Steamy White House Fight Over Global Warming

House vote expected today as vice president uses summer heat to pitch climate program.

The hottest six months on record after the hottest year on record. A searing heat wave in Texas, endangering crops and lives. Devastating drought and fires in Florida after an earlier period of record rainfall.

For the Clinton administration, whose climate-control program now faces a hostile Congress, there is no better advocate than the weather extremes affecting millions of Americans.

"How much more proof do we need that global warming is real?" Vice President Al Gore asked incredulously Tuesday, lambasting Congress for ignoring the problem and advising lawmakers to "go outside and feel the temperature."

The administration is furious over proposed cuts and restrictions to its $6.3 billion, five-year climate-control program awaiting approval in Congress. The program would spur more efficient and cleaner energy through a series of tax incentives and research and development spending.

But various cuts being considered by lawmakers would essentially eliminate any increase in the program's R&D spending, keeping it at the 1998 level. In real terms, that level is a fifth of what the US spent on energy efficiency R&D 20 years ago.

Especially galling to the White House is an appropriations bill the House is expected to vote on today. The bill includes a rider that would block funds from supporting any rules, regulations, or orders relating to the Kyoto climate-control treaty. An accompanying report directs the administration to refrain from even educating the public about Kyoto.

Mr. Gore likened the bill to a "gag order," and administration officials will advise the president to veto the bill if it survives in its current form.

Tough sell

The White House has a long way to go in persuading the Senate to ratify the Kyoto protocol, in which 38 industrial nations, including the United States, agreed last December to sharply reduce "greenhouse" gas releases.

The Senate opposes the treaty unless developing nations join the commitment, a foreign-policy objective the administration is working on but which is yielding only incremental progress and no commitments yet. The president has said he won't submit the treaty for ratification until key developing countries, such as China, come on board.

Trent Wisecup, spokesman for Rep. Joseph Knollenberg (R) of Michigan, who penned the rider, says the president's tax-incentive and research program is really just a way to further the Kyoto treaty without having to actually submit it for ratification.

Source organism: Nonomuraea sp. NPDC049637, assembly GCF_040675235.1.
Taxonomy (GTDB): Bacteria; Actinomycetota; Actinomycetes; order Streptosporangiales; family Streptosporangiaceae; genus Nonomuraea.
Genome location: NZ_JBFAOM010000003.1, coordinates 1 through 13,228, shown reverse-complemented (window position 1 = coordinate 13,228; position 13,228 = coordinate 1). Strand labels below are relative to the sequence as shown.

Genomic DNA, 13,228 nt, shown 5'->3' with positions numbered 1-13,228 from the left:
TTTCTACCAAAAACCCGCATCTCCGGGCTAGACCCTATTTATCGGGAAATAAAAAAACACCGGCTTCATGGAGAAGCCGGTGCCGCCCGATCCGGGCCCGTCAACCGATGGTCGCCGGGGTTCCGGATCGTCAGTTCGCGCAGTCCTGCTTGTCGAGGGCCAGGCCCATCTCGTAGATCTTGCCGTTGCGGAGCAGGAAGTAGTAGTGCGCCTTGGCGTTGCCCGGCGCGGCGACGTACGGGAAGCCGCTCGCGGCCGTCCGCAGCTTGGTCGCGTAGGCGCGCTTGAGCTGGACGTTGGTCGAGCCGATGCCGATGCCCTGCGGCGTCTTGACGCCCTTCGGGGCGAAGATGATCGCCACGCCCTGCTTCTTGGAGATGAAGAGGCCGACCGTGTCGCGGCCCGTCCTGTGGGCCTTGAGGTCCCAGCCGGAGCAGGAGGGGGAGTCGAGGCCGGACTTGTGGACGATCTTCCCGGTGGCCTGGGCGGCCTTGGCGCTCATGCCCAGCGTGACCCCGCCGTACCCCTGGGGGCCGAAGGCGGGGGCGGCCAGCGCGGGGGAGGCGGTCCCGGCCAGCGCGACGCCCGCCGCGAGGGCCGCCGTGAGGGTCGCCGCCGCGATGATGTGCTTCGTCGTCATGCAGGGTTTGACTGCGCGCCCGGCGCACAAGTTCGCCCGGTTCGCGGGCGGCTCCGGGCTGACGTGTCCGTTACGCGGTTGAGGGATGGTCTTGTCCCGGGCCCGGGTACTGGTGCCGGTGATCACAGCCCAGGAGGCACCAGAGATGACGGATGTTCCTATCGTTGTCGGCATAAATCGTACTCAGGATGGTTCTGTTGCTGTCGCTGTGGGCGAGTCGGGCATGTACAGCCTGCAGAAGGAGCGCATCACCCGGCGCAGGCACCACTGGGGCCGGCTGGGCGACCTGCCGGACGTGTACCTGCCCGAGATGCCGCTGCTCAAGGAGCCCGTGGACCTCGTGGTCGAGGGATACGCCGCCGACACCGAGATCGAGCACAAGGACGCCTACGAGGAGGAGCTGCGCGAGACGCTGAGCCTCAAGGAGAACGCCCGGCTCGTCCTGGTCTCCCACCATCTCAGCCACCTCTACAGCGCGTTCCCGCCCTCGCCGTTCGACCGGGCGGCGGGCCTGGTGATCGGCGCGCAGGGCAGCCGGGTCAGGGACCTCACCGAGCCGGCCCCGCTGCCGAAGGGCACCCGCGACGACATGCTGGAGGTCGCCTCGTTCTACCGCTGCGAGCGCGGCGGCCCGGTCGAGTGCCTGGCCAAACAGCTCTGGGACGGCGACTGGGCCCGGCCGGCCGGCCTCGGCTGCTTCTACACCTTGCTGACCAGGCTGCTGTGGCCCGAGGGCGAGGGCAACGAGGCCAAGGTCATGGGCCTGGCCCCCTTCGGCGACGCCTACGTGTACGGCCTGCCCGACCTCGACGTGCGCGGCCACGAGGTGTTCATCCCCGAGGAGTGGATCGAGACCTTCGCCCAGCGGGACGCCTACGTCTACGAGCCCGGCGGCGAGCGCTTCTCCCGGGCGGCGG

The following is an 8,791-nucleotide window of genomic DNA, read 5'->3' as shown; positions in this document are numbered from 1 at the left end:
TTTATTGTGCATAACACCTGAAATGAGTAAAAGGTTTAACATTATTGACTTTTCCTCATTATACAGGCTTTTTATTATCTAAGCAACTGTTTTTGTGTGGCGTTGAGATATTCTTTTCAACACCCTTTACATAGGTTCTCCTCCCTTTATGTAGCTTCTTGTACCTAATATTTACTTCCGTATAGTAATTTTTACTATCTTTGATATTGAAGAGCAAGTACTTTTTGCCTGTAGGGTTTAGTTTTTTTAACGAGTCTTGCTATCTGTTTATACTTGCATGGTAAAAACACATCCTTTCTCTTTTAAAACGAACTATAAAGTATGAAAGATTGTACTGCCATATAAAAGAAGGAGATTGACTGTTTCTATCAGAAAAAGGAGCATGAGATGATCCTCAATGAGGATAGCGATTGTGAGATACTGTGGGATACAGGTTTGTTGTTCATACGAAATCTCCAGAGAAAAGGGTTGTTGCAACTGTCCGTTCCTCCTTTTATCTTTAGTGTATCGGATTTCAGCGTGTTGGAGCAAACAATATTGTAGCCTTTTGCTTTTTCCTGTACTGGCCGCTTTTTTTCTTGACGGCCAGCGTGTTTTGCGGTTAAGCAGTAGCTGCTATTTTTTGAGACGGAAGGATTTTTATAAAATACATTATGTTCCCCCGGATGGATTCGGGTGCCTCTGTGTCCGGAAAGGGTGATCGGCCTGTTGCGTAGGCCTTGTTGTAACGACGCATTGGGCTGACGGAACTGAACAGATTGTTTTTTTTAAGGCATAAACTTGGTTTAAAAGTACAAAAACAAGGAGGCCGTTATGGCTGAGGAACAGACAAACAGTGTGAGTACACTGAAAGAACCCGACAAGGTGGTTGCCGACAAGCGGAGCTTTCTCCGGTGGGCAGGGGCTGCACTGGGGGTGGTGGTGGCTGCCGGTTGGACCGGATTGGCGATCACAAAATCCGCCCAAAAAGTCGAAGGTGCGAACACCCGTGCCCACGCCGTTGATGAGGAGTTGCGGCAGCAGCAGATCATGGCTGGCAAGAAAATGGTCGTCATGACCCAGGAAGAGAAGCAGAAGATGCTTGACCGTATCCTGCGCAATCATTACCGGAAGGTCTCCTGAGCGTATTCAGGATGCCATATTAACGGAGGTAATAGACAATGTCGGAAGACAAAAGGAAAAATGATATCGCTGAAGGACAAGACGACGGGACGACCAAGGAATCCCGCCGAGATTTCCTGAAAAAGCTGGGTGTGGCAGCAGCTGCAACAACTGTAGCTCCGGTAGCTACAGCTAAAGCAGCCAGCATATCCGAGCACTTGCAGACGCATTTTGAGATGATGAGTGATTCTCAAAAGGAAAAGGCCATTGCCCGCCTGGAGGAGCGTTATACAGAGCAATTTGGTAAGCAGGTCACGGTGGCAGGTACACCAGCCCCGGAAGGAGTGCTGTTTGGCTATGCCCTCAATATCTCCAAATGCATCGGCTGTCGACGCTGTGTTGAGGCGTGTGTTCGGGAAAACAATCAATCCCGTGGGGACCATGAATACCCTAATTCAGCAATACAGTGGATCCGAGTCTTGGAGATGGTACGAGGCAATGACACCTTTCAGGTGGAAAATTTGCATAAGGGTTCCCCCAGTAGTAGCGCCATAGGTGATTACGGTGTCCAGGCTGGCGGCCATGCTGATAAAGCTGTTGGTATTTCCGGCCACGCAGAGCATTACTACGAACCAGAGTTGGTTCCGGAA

"The problem is, it's all designed to forward Kyoto. We feel it [Kyoto] should first be debated in the Senate," explains Mr. Wisecup. Lawmakers like Mr. Knollenberg, he says, believe implementation of the treaty as it now stands would destroy jobs and hurt the American economy, though the administration argues just the opposite.

Lawmakers aren't the only ones who have a problem with the administration's program. Last month, Victor Rezendes, an official with the General Accounting Office, criticized the program in testimony before the Senate Energy and Natural Resources Committee. The administration is asking for money without an analysis of what kinds of results that spending would bring, says Mr. Rezendes: "Is $3 million enough? Would $1 million buy the same reductions?"

But John Holdren, a Harvard University professor on the environment and public policy and a member of the president's Committee of Advisers on Science and Technology, says it's impossible to pinpoint results from R&D spending. To critics who say the president's program is simply Kyoto broken down into little pieces, he counters that it's a continuation of efforts that predate the Clinton administration.

"If you look at what's really going on in the budget debate, it's not really just about Kyoto," says Professor Holdren, who presses the president's case on Capitol Hill. "If you talk privately to many of the veteran members of Congress, they will say the recommendations for energy are indeed perfectly sensible, but that this is an election year."

Energy efficiency can't compete with highway spending, and besides, he says, Republicans see Kyoto as a "very juicy" target to attack the administration. Because it's a favorite issue for Mr. Gore - potential Democratic front-runner in the next presidential election - it's especially susceptible to criticism.

Public perceptions

Meanwhile, the best hope for the administration might be in the millions of Americans growing suspicious about the weather:

"The evidence of global warming keeps piling up, month after month, week after week," Gore told scientists and the media this week. "How long is it going to take before these people in the Congress get the message? People are sweltering out there."

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